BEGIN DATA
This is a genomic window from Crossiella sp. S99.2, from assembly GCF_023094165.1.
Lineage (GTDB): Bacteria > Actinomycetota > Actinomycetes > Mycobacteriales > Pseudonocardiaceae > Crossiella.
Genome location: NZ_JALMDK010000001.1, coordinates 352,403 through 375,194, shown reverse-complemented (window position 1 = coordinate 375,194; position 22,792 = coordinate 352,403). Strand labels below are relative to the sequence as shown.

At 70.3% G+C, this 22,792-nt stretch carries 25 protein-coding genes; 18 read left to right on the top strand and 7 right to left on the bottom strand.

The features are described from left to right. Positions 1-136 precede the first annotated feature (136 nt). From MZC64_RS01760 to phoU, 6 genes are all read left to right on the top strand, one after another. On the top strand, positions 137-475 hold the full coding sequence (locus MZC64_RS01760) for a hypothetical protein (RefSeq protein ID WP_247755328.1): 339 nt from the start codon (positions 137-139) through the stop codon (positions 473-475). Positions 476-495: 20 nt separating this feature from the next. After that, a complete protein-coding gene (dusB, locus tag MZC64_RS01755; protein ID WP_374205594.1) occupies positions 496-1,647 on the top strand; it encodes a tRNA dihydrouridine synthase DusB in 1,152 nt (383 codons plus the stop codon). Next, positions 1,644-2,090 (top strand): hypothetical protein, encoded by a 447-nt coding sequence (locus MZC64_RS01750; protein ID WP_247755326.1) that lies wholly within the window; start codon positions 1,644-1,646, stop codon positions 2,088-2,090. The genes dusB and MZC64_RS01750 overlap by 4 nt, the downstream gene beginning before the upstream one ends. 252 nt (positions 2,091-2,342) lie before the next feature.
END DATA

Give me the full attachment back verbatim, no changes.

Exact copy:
This is a genomic window from Crossiella sp. S99.2, from assembly GCF_023094165.1.
Lineage (GTDB): Bacteria > Actinomycetota > Actinomycetes > Mycobacteriales > Pseudonocardiaceae > Crossiella.
Genome location: NZ_JALMDK010000001.1, coordinates 352,403 through 375,194, shown reverse-complemented (window position 1 = coordinate 375,194; position 22,792 = coordinate 352,403). Strand labels below are relative to the sequence as shown.

At 70.3% G+C, this 22,792-nt stretch carries 25 protein-coding genes; 18 read left to right on the top strand and 7 right to left on the bottom strand.

The features are described from left to right. Positions 1-136 precede the first annotated feature (136 nt). From MZC64_RS01760 to phoU, 6 genes are all read left to right on the top strand, one after another. On the top strand, positions 137-475 hold the full coding sequence (locus MZC64_RS01760) for a hypothetical protein (RefSeq protein ID WP_247755328.1): 339 nt from the start codon (positions 137-139) through the stop codon (positions 473-475). Positions 476-495: 20 nt separating this feature from the next. After that, a complete protein-coding gene (dusB, locus tag MZC64_RS01755; protein ID WP_374205594.1) occupies positions 496-1,647 on the top strand; it encodes a tRNA dihydrouridine synthase DusB in 1,152 nt (383 codons plus the stop codon). Next, positions 1,644-2,090 (top strand): hypothetical protein, encoded by a 447-nt coding sequence (locus MZC64_RS01750; protein ID WP_247755326.1) that lies wholly within the window; start codon positions 1,644-1,646, stop codon positions 2,088-2,090. The genes dusB and MZC64_RS01750 overlap by 4 nt, the downstream gene beginning before the upstream one ends. 252 nt (positions 2,091-2,342) lie before the next feature.